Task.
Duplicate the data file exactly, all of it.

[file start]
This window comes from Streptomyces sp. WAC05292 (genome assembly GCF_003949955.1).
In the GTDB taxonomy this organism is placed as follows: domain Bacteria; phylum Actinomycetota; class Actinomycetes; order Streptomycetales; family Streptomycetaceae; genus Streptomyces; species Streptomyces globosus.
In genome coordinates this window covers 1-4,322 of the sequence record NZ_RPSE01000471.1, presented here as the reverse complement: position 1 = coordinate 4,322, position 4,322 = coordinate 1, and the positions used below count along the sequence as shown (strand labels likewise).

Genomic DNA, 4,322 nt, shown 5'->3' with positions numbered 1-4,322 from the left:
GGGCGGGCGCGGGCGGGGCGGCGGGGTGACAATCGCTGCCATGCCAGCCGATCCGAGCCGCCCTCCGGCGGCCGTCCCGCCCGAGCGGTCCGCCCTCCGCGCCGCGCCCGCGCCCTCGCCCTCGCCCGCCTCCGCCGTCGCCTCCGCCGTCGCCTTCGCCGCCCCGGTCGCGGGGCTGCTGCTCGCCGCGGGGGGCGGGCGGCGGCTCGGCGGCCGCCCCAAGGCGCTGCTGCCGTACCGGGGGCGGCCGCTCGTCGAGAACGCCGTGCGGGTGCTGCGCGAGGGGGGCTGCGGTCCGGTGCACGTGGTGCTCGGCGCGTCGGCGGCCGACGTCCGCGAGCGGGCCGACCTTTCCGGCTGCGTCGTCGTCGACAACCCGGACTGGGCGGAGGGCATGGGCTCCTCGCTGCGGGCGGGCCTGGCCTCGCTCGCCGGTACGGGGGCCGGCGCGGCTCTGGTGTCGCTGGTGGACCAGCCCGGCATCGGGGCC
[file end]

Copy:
This window comes from Streptomyces sp. WAC05292 (genome assembly GCF_003949955.1).
In the GTDB taxonomy this organism is placed as follows: domain Bacteria; phylum Actinomycetota; class Actinomycetes; order Streptomycetales; family Streptomycetaceae; genus Streptomyces; species Streptomyces globosus.
In genome coordinates this window covers 1-4,322 of the sequence record NZ_RPSE01000471.1, presented here as the reverse complement: position 1 = coordinate 4,322, position 4,322 = coordinate 1, and the positions used below count along the sequence as shown (strand labels likewise).

Genomic DNA, 4,322 nt, shown 5'->3' with positions numbered 1-4,322 from the left:
GGGCGGGCGCGGGCGGGGCGGCGGGGTGACAATCGCTGCCATGCCAGCCGATCCGAGCCGCCCTCCGGCGGCCGTCCCGCCCGAGCGGTCCGCCCTCCGCGCCGCGCCCGCGCCCTCGCCCTCGCCCGCCTCCGCCGTCGCCTCCGCCGTCGCCTTCGCCGCCCCGGTCGCGGGGCTGCTGCTCGCCGCGGGGGGCGGGCGGCGGCTCGGCGGCCGCCCCAAGGCGCTGCTGCCGTACCGGGGGCGGCCGCTCGTCGAGAACGCCGTGCGGGTGCTGCGCGAGGGGGGCTGCGGTCCGGTGCACGTGGTGCTCGGCGCGTCGGCGGCCGACGTCCGCGAGCGGGCCGACCTTTCCGGCTGCGTCGTCGTCGACAACCCGGACTGGGCGGAGGGCATGGGCTCCTCGCTGCGGGCGGGCCTGGCCTCGCTCGCCGGTACGGGGGCCGGCGCGGCTCTGGTGTCGCTGGTGGACCAGCCCGGCATCGGGGCC